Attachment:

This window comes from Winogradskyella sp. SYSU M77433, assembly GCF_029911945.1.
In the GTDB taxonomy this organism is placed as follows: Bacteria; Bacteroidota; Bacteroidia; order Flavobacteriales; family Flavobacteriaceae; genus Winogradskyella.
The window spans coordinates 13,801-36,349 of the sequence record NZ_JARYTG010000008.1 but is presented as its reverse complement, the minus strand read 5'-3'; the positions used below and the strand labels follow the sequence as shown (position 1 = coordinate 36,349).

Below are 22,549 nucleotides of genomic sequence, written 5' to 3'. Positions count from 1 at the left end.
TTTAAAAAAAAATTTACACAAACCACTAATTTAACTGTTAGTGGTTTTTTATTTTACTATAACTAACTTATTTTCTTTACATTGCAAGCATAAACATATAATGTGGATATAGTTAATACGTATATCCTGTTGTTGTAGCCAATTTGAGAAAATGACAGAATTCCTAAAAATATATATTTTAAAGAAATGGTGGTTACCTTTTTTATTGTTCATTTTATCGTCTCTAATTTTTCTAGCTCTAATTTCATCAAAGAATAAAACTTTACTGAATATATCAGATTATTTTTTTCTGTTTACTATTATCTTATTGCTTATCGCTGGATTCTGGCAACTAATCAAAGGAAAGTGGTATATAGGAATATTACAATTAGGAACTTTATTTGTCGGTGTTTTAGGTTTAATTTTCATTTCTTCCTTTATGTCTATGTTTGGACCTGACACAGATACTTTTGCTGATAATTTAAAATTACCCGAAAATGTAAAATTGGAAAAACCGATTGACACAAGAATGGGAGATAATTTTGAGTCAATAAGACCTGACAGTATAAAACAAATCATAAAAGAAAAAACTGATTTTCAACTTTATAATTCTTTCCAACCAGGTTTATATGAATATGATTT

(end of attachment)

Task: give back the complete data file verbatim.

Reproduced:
This window comes from Winogradskyella sp. SYSU M77433, assembly GCF_029911945.1.
In the GTDB taxonomy this organism is placed as follows: Bacteria; Bacteroidota; Bacteroidia; order Flavobacteriales; family Flavobacteriaceae; genus Winogradskyella.
The window spans coordinates 13,801-36,349 of the sequence record NZ_JARYTG010000008.1 but is presented as its reverse complement, the minus strand read 5'-3'; the positions used below and the strand labels follow the sequence as shown (position 1 = coordinate 36,349).

Below are 22,549 nucleotides of genomic sequence, written 5' to 3'. Positions count from 1 at the left end.
TTTAAAAAAAAATTTACACAAACCACTAATTTAACTGTTAGTGGTTTTTTATTTTACTATAACTAACTTATTTTCTTTACATTGCAAGCATAAACATATAATGTGGATATAGTTAATACGTATATCCTGTTGTTGTAGCCAATTTGAGAAAATGACAGAATTCCTAAAAATATATATTTTAAAGAAATGGTGGTTACCTTTTTTATTGTTCATTTTATCGTCTCTAATTTTTCTAGCTCTAATTTCATCAAAGAATAAAACTTTACTGAATATATCAGATTATTTTTTTCTGTTTACTATTATCTTATTGCTTATCGCTGGATTCTGGCAACTAATCAAAGGAAAGTGGTATATAGGAATATTACAATTAGGAACTTTATTTGTCGGTGTTTTAGGTTTAATTTTCATTTCTTCCTTTATGTCTATGTTTGGACCTGACACAGATACTTTTGCTGATAATTTAAAATTACCCGAAAATGTAAAATTGGAAAAACCGATTGACACAAGAATGGGAGATAATTTTGAGTCAATAAGACCTGACAGTATAAAACAAATCATAAAAGAAAAAACTGATTTTCAACTTTATAATTCTTTCCAACCAGGTTTATATGAATATGATTT